The vociferous protests which took place from ordinary football fans in this country last year when Arsenal, Chelsea, Liverpool, Manchester City, Manchester United and Tottenham signed up to join the European Super League caused the owners of those clubs to back down and withdraw from the discussions taking place.

If anyone thought that was the end of the matter, then that is naive in the extreme. Greed and self-interest will ensure that is not the case. You only have to look at the finances involved and the sheer disregard the six clubs displayed for their fellow Premier League clubs to see that if other European clubs resurrect the proposal, they will make themselves available to be involved in discussions doubtless on the premise the format proposed in 2021 is to change.

In recent days and weeks, the owners of Barcelona, Juventus and Real Madrid have spoken openly about their support for a European Super League (ESL). Such is the financial mayhem around these clubs that they see this as their only route to improved financial stability. Added to this the broadcasting revenues for the Premier League far outweigh what clubs in Spain and Italy earn, but if the ESL comes about that will rebalance broadcasting revenues across Europe and will seriously impact upon the finances of the 14 Premier League clubs not seen as part of these discussions.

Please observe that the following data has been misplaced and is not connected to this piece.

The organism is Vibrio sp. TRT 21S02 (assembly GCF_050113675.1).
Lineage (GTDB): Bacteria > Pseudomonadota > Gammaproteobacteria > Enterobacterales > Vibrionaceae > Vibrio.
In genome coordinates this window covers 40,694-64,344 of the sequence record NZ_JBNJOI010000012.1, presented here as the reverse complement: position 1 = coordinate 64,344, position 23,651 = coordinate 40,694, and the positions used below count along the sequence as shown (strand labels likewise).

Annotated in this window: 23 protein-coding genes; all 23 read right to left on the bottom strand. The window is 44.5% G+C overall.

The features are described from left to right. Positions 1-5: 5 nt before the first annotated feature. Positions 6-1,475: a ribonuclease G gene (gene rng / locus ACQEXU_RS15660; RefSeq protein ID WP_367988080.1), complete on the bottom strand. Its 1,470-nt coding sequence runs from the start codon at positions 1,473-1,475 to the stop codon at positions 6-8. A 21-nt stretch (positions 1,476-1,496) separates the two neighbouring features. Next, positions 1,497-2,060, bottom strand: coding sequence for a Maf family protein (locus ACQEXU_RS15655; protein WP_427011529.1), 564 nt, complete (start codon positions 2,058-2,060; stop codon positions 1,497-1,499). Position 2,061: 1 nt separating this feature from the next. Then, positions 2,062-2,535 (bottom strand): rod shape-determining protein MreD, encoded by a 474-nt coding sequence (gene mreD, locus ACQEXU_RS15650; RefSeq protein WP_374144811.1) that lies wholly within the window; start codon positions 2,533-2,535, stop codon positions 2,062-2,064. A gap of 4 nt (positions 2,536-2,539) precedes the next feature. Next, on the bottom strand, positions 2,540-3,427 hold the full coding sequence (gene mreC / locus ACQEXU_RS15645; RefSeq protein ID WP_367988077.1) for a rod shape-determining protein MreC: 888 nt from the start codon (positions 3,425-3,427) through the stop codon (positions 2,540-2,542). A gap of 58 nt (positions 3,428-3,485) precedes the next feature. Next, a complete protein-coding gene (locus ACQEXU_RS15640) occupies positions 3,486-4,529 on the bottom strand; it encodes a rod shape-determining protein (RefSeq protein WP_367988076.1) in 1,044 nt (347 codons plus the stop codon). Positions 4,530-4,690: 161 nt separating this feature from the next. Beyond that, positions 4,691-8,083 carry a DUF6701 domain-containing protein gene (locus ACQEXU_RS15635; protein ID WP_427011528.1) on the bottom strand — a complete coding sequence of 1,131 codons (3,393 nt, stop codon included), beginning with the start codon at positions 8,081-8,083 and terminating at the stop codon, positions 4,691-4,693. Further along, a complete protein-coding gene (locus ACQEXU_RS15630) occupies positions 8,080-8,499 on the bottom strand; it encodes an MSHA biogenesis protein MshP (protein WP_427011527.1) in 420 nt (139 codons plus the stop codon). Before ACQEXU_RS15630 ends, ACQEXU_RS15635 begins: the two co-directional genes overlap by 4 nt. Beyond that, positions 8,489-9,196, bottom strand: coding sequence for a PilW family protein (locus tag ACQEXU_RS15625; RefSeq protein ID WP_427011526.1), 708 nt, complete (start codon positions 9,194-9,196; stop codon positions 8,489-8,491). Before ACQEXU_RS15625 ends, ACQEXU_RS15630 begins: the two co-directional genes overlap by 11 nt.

There will already be private discussions taking place with our so called big six clubs as they seek to impose upon us a league that will for most fans be played out on our television screens.

That is one reason I support independent regulation of the professional game in this country so that fans have a meaningful voice as the key stakeholders in the game. The empty stadia during Covid were a reminder of the importance of fans.

The next big step in progressing the ESL will be affected by the outcome of a case brought against UEFA and FIFA in the European Court of Justice, with the verdict expected just before Xmas. If UEFA and FIFA lose that case the backers of the ESL will be given a massive boost.

It will be interesting to see what public pronouncements will be made in the coming days and weeks by the Premier League and the English FA after these latest developments.

I very much doubt you will hear anything from the owners of the six domestic clubs as the views of their shareholders carry far more weight than those of their fans.

Football is very tribal and most fans understandably only care about the club they support but this is one instance where supporters’ groups need to come together to maintain their opposition to the ESL concept and confine it once and for all to the bad ideas’ wastepaper bin.

Football needs a regulator